In June 2019, McKenrick left his home in Bend, Oregon to scout the best track for his burgeoning vision of the American Perimeter trail. McKenrick has hiked some 8,000 miles since. He started with a walk south along the Pacific Crest Trail. Next, he turned east to walk across the Mojave desert through Death Valley. He’s walked across Utah, Texas, and beyond.
In this interview, Shanty catches up with McKenrick during a town stop in western Michigan. McKenrick explains what inspired the American Perimeter Trail project, his vision for the trail, and the unbelievable encounters he’s experienced all the way.
Hear about how he navigated his way around massive swaths of private property in Texas, endured police questioning for having a backpack and an “accent,” and what happened when shots were fired over his head.
McKenrick gets real with Shanty, revealing the one item he takes with him on every journey — an open heart.
“Over the years, I’ve found that the one item I need to take with me on every trip is an open heart,” McKenrick says. “An open heart allows you to experience what’s in front of you without judgment and thinking it should be different. An open heart allows you to say, ‘This is the time right now. This is it. There’s no past and there is no future.’”
Check out the American Perimeter Trail website and follow McKenrick’s journey with real-time updates on his Instagram.
Last episode: How Hiking Helped Heal Professional Hiker Will “Akuna” Robinson“
When Army veteran Will Robinson returned home from a combat tour in Iraq, he struggled with depression and PTSD. He spent more and more time at home, withdrawing from civilian life and turning to alcohol for self medication. One day, he flipped on the TV and saw Reese Witherspoon wrestling with an oversized backpack in the movie “Wild.”
That movie scene took Robinson back to his deployment overseas when he read a book about hiking the 2,660-mile Pacific Crest Trail. Inspired, Robinson shut off the TV and got to work planning his hike. Just two weeks later, Robinson put two feet on the trail and began walking north.
That first PCT thru-hike “was like an epiphany,” Robinson says. “I really, really enjoy through hiking. You know, this is going to be my life. This is for me, it’s not just that I want to come back next season because I had a goal and I feel like I didn’t accomplish it. I want to come back next season because I love this lifestyle and it’s helped me so much and I enjoy it so much. I just need to go back.”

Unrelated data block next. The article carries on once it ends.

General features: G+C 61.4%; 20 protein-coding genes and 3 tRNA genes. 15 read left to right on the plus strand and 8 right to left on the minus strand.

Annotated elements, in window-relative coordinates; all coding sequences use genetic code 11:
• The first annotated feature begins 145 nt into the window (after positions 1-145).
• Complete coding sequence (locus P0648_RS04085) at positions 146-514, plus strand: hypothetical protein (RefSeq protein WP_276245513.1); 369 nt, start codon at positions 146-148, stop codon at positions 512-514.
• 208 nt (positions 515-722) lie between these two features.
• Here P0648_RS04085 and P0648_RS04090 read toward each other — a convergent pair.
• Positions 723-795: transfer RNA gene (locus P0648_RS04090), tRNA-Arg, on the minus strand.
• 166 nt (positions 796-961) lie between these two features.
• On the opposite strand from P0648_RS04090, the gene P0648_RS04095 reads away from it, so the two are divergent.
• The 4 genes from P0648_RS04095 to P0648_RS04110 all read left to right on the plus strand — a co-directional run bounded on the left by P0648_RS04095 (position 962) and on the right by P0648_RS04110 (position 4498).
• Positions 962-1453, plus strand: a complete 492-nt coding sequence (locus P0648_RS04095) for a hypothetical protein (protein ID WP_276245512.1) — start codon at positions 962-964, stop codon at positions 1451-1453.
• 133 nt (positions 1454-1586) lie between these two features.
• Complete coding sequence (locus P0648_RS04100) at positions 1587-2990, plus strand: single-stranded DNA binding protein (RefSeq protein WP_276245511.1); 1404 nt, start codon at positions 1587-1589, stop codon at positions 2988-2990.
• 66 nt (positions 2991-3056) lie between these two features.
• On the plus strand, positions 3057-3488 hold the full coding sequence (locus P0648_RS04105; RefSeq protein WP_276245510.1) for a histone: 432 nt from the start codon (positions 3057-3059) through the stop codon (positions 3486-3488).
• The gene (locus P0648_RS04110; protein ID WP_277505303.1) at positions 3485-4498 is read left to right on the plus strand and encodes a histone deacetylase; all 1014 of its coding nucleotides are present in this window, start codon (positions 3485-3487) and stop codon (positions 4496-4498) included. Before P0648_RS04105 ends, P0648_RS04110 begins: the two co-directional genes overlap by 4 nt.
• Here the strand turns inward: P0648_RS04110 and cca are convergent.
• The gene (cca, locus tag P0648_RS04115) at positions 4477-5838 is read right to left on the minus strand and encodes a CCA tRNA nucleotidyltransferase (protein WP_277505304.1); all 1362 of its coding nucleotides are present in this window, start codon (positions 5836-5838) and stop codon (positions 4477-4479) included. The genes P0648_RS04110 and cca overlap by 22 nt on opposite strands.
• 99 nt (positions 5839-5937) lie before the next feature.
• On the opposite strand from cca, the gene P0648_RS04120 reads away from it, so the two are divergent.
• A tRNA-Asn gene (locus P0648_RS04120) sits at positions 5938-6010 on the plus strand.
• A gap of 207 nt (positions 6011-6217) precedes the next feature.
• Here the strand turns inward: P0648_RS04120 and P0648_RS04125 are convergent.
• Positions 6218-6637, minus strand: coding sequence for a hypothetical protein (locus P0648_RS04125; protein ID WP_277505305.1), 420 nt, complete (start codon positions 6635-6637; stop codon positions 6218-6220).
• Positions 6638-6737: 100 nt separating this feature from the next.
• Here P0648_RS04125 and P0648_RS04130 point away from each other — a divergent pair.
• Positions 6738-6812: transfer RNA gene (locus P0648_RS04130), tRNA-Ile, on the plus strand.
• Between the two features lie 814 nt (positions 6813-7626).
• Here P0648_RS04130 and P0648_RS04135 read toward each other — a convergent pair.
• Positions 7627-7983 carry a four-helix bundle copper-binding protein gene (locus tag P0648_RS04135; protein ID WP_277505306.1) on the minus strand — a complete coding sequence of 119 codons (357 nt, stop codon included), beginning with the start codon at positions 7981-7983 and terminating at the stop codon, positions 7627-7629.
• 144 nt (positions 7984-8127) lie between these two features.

Robinson, dubbed “Akuna” on the trail, sat down with Shanty in Out and Back podcast, episode 8. He engages in a frank discussion about how the trail helps him find purpose, community, and the space and time he needs to focus on himself. He recounts how the PCT hike allowed him to address his PTSD and Depression. Inspired by how the trail made him feel, Akuna continued on to hike the Appalachian Trail and the Continental Divide Trail — becoming the first Black man to complete the Triple Crown of long trails in America.
Tune in as Robinson talks about being the first Black man to complete the Triple Crown, what that achievement has meant to him, and how all the hateful comments on social media mentally drained him. Akuna also touches on the recent flood of media requests in his inbox regarding speaking about the issues people of color face in the outdoors. He explains what he believes his fellow hikers can do on trail to make the outdoors a more welcoming place for people of color, and what it means for outdoor brands to become better allies. Laid back yet passionate about hiking, Akuna highlights the healing nature of trails everywhere, whether long, short, or in between.
Learn more about Akuna on his brand new website www.akunahikes.com and follow Akuna on Instagram to catch a glimpse of his latest adventures.
Meet the Host: Andrew “Shanty” Baldwin
In 2019, host Andrew Baldwin completed a southbound thru-hike of the Appalachian Trail. After five months on the trail, Baldwin returned home to pursue a career in voice acting. A friend of the Gaia GPS company, Baldwin was a natural choice for hosting the Out and Back podcast.
In each Out and Back episode, Shanty strives to bring you conversations with people who spend an extraordinary amount of time outdoors. Listen in as Shanty taps into each backcountry expert’s superpower so that you can take their knowledge and experience with you on your next adventure.